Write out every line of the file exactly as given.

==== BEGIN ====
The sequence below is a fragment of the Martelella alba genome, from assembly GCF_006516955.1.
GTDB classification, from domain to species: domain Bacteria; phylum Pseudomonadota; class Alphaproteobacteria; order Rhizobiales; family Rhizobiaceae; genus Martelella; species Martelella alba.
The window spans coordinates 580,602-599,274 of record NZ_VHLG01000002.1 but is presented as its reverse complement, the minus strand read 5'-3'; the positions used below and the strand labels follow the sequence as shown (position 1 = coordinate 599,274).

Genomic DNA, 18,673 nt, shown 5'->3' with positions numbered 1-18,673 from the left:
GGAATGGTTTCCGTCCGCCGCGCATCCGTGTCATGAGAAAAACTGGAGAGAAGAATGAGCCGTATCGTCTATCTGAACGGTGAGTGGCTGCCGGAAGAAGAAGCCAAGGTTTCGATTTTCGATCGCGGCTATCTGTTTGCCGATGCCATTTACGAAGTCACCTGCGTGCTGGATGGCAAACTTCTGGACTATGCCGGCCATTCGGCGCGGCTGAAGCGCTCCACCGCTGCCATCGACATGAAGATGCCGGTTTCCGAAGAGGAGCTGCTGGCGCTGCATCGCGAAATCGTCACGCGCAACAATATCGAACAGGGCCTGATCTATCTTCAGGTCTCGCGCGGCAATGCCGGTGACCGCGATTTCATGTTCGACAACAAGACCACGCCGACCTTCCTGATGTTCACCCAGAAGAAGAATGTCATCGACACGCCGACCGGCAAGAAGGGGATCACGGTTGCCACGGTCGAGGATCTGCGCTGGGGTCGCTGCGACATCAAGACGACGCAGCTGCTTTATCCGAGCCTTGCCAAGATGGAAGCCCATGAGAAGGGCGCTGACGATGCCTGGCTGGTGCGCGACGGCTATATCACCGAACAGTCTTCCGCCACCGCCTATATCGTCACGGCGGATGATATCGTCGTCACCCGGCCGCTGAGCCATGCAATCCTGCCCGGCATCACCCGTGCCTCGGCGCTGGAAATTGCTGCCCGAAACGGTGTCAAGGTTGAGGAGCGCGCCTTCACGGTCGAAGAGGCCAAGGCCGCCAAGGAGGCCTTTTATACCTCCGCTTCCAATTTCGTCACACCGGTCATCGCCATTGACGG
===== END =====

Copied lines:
The sequence below is a fragment of the Martelella alba genome, from assembly GCF_006516955.1.
GTDB classification, from domain to species: domain Bacteria; phylum Pseudomonadota; class Alphaproteobacteria; order Rhizobiales; family Rhizobiaceae; genus Martelella; species Martelella alba.
The window spans coordinates 580,602-599,274 of record NZ_VHLG01000002.1 but is presented as its reverse complement, the minus strand read 5'-3'; the positions used below and the strand labels follow the sequence as shown (position 1 = coordinate 599,274).

Genomic DNA, 18,673 nt, shown 5'->3' with positions numbered 1-18,673 from the left:
GGAATGGTTTCCGTCCGCCGCGCATCCGTGTCATGAGAAAAACTGGAGAGAAGAATGAGCCGTATCGTCTATCTGAACGGTGAGTGGCTGCCGGAAGAAGAAGCCAAGGTTTCGATTTTCGATCGCGGCTATCTGTTTGCCGATGCCATTTACGAAGTCACCTGCGTGCTGGATGGCAAACTTCTGGACTATGCCGGCCATTCGGCGCGGCTGAAGCGCTCCACCGCTGCCATCGACATGAAGATGCCGGTTTCCGAAGAGGAGCTGCTGGCGCTGCATCGCGAAATCGTCACGCGCAACAATATCGAACAGGGCCTGATCTATCTTCAGGTCTCGCGCGGCAATGCCGGTGACCGCGATTTCATGTTCGACAACAAGACCACGCCGACCTTCCTGATGTTCACCCAGAAGAAGAATGTCATCGACACGCCGACCGGCAAGAAGGGGATCACGGTTGCCACGGTCGAGGATCTGCGCTGGGGTCGCTGCGACATCAAGACGACGCAGCTGCTTTATCCGAGCCTTGCCAAGATGGAAGCCCATGAGAAGGGCGCTGACGATGCCTGGCTGGTGCGCGACGGCTATATCACCGAACAGTCTTCCGCCACCGCCTATATCGTCACGGCGGATGATATCGTCGTCACCCGGCCGCTGAGCCATGCAATCCTGCCCGGCATCACCCGTGCCTCGGCGCTGGAAATTGCTGCCCGAAACGGTGTCAAGGTTGAGGAGCGCGCCTTCACGGTCGAAGAGGCCAAGGCCGCCAAGGAGGCCTTTTATACCTCCGCTTCCAATTTCGTCACACCGGTCATCGCCATTGACGG